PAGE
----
Groupon forecast full-year revenue well below analyst expectations, hurt by a stronger dollar and weaker-than-expected billings, a key metric reflecting the gross amount collected from customers.
Groupon, which once dominated the fast-growing online coupons arena, has been struggling to rev up sales and profit as it battles stiff competition from smaller companies as well as online giants such as Amazon and Google.
In April, Groupon agreed to sell a 46 percent stake in its loss-making South Korean business Ticket Monster for $360 million as part of its turnaround efforts.
Groupon on Tuesday forecast 2015 revenue of between $3.15 billion and $3.3 billion, below the $3.53 billion analysts on average were expecting, according to Thomson Reuters I/B/E/S.
The company, which got about 36 percent of total revenue from outside North America in the first quarter, said it expected changes in foreign exchange rates to hurt full-year revenue by 700 basis points.
The dollar, which rose about 9 percent against a basket of currencies in the first three months of the year, had a $51.3 million negative impact on quarterly revenue, Groupon said.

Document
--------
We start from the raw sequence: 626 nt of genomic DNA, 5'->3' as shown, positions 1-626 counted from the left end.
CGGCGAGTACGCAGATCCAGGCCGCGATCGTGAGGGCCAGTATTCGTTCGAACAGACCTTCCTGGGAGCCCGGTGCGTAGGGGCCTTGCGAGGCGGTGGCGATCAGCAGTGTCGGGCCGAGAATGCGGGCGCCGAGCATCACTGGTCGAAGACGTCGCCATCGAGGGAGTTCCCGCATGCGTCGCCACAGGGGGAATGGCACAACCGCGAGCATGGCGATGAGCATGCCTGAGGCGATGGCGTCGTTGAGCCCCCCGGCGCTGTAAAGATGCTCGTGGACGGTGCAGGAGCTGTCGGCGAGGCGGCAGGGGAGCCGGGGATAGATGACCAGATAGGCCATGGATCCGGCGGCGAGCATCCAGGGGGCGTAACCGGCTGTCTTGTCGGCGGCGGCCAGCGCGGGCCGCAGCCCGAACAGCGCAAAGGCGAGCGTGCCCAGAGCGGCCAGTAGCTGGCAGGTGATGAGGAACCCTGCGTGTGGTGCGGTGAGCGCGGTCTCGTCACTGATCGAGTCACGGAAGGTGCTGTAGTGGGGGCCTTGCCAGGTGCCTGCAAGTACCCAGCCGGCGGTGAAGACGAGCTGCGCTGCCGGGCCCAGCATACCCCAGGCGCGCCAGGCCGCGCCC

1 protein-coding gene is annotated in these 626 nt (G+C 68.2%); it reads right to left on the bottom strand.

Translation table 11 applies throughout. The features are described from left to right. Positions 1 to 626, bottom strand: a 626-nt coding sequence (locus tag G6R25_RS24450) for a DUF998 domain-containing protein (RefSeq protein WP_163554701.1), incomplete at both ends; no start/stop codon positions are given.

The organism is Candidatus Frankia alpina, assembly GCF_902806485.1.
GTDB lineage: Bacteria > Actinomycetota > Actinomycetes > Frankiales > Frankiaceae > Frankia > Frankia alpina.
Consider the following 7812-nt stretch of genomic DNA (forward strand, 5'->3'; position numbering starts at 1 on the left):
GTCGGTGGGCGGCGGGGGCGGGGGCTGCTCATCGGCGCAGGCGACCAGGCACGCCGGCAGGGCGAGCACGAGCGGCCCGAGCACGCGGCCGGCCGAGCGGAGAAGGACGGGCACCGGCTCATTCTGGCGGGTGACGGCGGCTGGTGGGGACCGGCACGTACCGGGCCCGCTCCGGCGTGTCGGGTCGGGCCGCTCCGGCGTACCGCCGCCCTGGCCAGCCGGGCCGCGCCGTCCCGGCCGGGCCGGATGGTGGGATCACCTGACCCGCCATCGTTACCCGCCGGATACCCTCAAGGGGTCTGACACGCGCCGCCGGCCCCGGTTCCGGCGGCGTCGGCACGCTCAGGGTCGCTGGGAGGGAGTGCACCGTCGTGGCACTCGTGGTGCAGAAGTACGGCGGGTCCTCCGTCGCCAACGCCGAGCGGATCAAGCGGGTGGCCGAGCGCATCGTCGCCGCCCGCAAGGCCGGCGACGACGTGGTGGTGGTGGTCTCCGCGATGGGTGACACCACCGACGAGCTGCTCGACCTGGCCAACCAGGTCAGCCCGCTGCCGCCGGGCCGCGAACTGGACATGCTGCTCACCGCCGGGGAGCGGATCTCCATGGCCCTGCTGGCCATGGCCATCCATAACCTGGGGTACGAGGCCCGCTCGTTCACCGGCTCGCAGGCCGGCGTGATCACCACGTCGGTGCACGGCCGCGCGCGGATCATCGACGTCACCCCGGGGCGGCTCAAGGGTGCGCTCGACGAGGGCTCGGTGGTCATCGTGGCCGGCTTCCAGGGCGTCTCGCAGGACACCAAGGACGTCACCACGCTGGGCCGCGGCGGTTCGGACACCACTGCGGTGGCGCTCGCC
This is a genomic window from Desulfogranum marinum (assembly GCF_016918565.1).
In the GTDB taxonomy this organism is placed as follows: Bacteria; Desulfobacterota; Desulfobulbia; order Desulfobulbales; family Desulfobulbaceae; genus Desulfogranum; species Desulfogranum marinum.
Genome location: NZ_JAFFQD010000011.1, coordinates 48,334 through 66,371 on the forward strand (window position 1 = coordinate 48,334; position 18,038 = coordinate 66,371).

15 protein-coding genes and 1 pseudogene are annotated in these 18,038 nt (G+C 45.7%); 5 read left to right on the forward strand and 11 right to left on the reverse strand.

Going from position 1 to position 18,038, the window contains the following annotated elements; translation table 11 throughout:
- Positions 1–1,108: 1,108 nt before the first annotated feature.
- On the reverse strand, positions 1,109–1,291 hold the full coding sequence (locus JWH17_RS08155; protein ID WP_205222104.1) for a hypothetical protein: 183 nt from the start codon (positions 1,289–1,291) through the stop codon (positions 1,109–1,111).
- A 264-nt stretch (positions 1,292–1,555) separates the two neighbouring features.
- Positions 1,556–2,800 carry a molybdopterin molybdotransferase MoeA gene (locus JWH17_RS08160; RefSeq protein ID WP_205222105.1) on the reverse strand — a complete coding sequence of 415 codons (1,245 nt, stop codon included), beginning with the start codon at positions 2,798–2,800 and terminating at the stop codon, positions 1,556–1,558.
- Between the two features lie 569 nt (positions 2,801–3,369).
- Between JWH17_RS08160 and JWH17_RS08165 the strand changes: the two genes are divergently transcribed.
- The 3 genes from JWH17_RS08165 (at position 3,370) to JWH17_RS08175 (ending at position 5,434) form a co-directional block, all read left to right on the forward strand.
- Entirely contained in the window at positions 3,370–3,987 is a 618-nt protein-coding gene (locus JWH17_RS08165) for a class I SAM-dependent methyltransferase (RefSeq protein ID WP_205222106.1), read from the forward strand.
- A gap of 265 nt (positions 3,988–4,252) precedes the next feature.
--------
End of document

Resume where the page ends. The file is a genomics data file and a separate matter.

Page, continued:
Groupon reported gross billings of $1.55 billion for the first quarter, well below the average analyst estimate of $1.86 billion, according to market research firm FactSet StreetAccount.
Net loss attributable to Groupon narrowed to $14.3 million, or two cents per share, for the quarter ended March 31, from $37.8 million, or six cents per share, a year earlier.
Excluding items, the company earned three cents per share, beating the average analyst estimate of a profit of one cent per share, according to Thomson Reuters I/B/E/S.
Revenue rose to $750.4 million from $728.4 million, but missed analyst expectations of $812.2 million.
The Chicago, Illinois-based company’s shares closed at $6.84 on the Nasdaq on Tuesday. The stock fell 2 percent to $6.70 in extended trading.
(Reporting by Devika Krishna Kumar and Kshtiz Goliya in Bengaluru; Nandita Bose in Chicago; Editing by Simon Jennings)
This article originally appeared on Recode.net.